PF contribution may be cut to fatten your wallet

Employees may expect a better take home salary in the near future as the Labour Ministry has proposed decreasing the mandatory rate of contribution toward provident fund savings from 12% to 10% of the income.

Central trade unions, however, are set to strongly oppose the proposal which will be discussed in the Employees Provident Fund Organisation (EPFO)’s central board of trustees (CBT) meeting, chaired by Labour Minister Bandaru Dattatreya, to be held on Saturday in Pune.

“The social security contribution rate affects the institutional environment and labour market efficiency. It has an impact on the carry home pay of the employees,” the meeting’s agenda papers said. “Lowering the rate of contribution may facilitate widening the coverage of all employees, as a lower social security contribution rate reduces the incentive for evasion. Even employees may wilfully become a party to evasion if the social security contribution is very high.”

Compulsory saving

At present, 24% of a formal sector worker’s salary is deducted — with 12% counted as employer’s share and 12% as employee’s contribution — toward Employees’ Provident Fund savings. This is compulsory for employees earning Rs. 15,000 a month.

The EPFO’s central board of trustees will consider a proposal to lower “the rate of contribution to be paid by the employer and an equal contribution by employees from the present 12% to 10% by the issue of an appropriate order by the Central Government.”

The Employees’ Provident Fund and Miscellaneous Provisions Act 1952 empower the Centre to lower the contribution rate toward EPFO schemes and the Government intends to issue a notification to effect the change.

The move comes following a directive from the Labour Ministry to EPFO on April 28. “…There have been demands from various quarters on many occasions to review the present rate of EPF contribution and place it on par with other social security schemes such as National Pension System (NPS),” the Labour Ministry’s letter said.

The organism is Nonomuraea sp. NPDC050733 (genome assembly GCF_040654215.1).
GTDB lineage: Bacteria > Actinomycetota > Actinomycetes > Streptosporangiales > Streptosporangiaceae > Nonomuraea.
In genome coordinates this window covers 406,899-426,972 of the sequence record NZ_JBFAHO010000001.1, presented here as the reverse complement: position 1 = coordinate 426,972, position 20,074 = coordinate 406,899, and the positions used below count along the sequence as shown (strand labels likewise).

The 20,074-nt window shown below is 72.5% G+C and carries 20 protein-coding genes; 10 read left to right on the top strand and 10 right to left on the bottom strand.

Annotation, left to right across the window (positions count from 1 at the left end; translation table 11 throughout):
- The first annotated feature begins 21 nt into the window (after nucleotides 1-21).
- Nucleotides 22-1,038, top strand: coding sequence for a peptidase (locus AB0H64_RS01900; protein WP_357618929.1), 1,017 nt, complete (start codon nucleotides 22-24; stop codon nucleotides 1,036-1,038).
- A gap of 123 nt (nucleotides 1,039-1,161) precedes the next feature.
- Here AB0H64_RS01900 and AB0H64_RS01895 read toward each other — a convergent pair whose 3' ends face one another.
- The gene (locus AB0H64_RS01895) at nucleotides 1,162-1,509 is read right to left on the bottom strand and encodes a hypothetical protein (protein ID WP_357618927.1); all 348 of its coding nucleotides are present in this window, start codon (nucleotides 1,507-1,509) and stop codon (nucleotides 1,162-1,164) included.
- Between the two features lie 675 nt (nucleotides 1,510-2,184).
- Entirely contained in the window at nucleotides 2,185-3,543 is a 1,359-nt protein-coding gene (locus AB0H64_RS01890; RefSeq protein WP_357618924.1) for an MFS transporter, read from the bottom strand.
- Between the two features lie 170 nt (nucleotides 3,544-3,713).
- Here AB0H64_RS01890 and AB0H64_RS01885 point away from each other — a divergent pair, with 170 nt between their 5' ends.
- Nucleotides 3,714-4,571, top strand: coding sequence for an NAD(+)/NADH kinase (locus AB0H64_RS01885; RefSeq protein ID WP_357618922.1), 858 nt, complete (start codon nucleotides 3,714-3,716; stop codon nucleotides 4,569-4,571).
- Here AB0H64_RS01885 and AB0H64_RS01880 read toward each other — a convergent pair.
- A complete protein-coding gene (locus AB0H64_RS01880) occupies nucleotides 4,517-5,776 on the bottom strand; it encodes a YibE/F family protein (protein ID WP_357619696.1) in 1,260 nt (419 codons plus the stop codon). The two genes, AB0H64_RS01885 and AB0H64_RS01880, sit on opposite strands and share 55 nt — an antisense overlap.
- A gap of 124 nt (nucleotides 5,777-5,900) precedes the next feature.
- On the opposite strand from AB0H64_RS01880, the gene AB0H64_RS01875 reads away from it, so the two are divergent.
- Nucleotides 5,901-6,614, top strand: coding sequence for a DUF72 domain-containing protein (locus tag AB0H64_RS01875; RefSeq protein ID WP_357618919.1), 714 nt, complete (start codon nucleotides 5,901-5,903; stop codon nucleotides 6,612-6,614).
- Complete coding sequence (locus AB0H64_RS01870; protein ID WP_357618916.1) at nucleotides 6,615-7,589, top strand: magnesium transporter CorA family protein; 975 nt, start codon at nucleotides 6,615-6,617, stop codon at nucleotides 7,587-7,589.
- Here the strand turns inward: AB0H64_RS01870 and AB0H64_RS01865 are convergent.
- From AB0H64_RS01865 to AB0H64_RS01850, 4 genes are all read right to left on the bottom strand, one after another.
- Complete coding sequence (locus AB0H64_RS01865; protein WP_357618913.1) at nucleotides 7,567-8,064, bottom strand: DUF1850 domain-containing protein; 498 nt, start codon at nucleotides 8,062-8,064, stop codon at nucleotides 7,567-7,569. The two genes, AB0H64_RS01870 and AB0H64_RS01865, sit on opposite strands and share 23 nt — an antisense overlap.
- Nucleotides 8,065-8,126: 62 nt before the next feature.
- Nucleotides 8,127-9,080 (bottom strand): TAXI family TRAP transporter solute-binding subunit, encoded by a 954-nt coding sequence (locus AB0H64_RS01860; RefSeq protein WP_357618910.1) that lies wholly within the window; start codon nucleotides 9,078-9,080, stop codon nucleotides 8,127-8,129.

The EPFO said that employees who intended to make higher savings could still do so by availing the option of voluntary provident fund contribution allowed under the present law.

The Labour Ministry also said that government employees contributed less toward their social security schemes compared to EPF schemes which were applicable to private sector workers only. For instance, under the New Pension System and Contributory Provident Fund, equal contribution of 10% of income is made by employers and employees.

Union opposition

The RSS-affiliated Bharatiya Mazdoor Sangh (BMS), which has not participated in nationwide strikes organised by central trade unions in the last two years, is threatening to go on a strike this time.

“The government is benefiting the corporate businessmen by hurting the interests of millions of workers. We will go for a nationwide strike if the government doesn’t roll back its proposal,” said BMS National Vice President M. Jagadiswara Rao, who is also a member of EPFO’s CBT.

“(Prime Minister Narendra) Modi government’s fourth year begins with further intensifying the attacks on the rights of the working people of the country. While the government claims that the rights of the workers will be safeguarded, this move on reducing EPF contribution of employers exposes the pro-corporate policies of the government and its only concern for ‘ease of doing business’,” said Centre of Indian Trade Unions general secretary Tapan Sen.